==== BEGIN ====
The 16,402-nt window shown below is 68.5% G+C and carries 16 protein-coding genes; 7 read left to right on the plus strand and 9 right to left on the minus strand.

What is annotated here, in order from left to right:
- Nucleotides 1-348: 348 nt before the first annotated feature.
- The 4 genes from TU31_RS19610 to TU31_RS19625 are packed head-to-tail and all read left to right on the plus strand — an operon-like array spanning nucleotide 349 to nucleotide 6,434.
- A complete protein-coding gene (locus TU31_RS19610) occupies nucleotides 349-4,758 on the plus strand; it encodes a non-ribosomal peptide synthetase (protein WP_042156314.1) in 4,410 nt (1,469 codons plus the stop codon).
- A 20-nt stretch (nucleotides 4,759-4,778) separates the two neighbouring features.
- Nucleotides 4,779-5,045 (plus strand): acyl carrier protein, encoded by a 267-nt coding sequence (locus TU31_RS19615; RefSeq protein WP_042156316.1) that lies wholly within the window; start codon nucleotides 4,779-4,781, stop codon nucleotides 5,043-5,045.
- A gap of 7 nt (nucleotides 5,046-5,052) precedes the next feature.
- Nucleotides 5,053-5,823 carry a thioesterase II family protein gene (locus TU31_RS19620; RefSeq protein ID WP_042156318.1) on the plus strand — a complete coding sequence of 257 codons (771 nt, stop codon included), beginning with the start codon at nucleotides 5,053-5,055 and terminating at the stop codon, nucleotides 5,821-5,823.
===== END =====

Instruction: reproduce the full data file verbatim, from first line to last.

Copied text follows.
The 16,402-nt window shown below is 68.5% G+C and carries 16 protein-coding genes; 7 read left to right on the plus strand and 9 right to left on the minus strand.

What is annotated here, in order from left to right:
- Nucleotides 1-348: 348 nt before the first annotated feature.
- The 4 genes from TU31_RS19610 to TU31_RS19625 are packed head-to-tail and all read left to right on the plus strand — an operon-like array spanning nucleotide 349 to nucleotide 6,434.
- A complete protein-coding gene (locus TU31_RS19610) occupies nucleotides 349-4,758 on the plus strand; it encodes a non-ribosomal peptide synthetase (protein WP_042156314.1) in 4,410 nt (1,469 codons plus the stop codon).
- A 20-nt stretch (nucleotides 4,759-4,778) separates the two neighbouring features.
- Nucleotides 4,779-5,045 (plus strand): acyl carrier protein, encoded by a 267-nt coding sequence (locus TU31_RS19615; RefSeq protein WP_042156316.1) that lies wholly within the window; start codon nucleotides 4,779-4,781, stop codon nucleotides 5,043-5,045.
- A gap of 7 nt (nucleotides 5,046-5,052) precedes the next feature.
- Nucleotides 5,053-5,823 carry a thioesterase II family protein gene (locus TU31_RS19620; RefSeq protein ID WP_042156318.1) on the plus strand — a complete coding sequence of 257 codons (771 nt, stop codon included), beginning with the start codon at nucleotides 5,053-5,055 and terminating at the stop codon, nucleotides 5,821-5,823.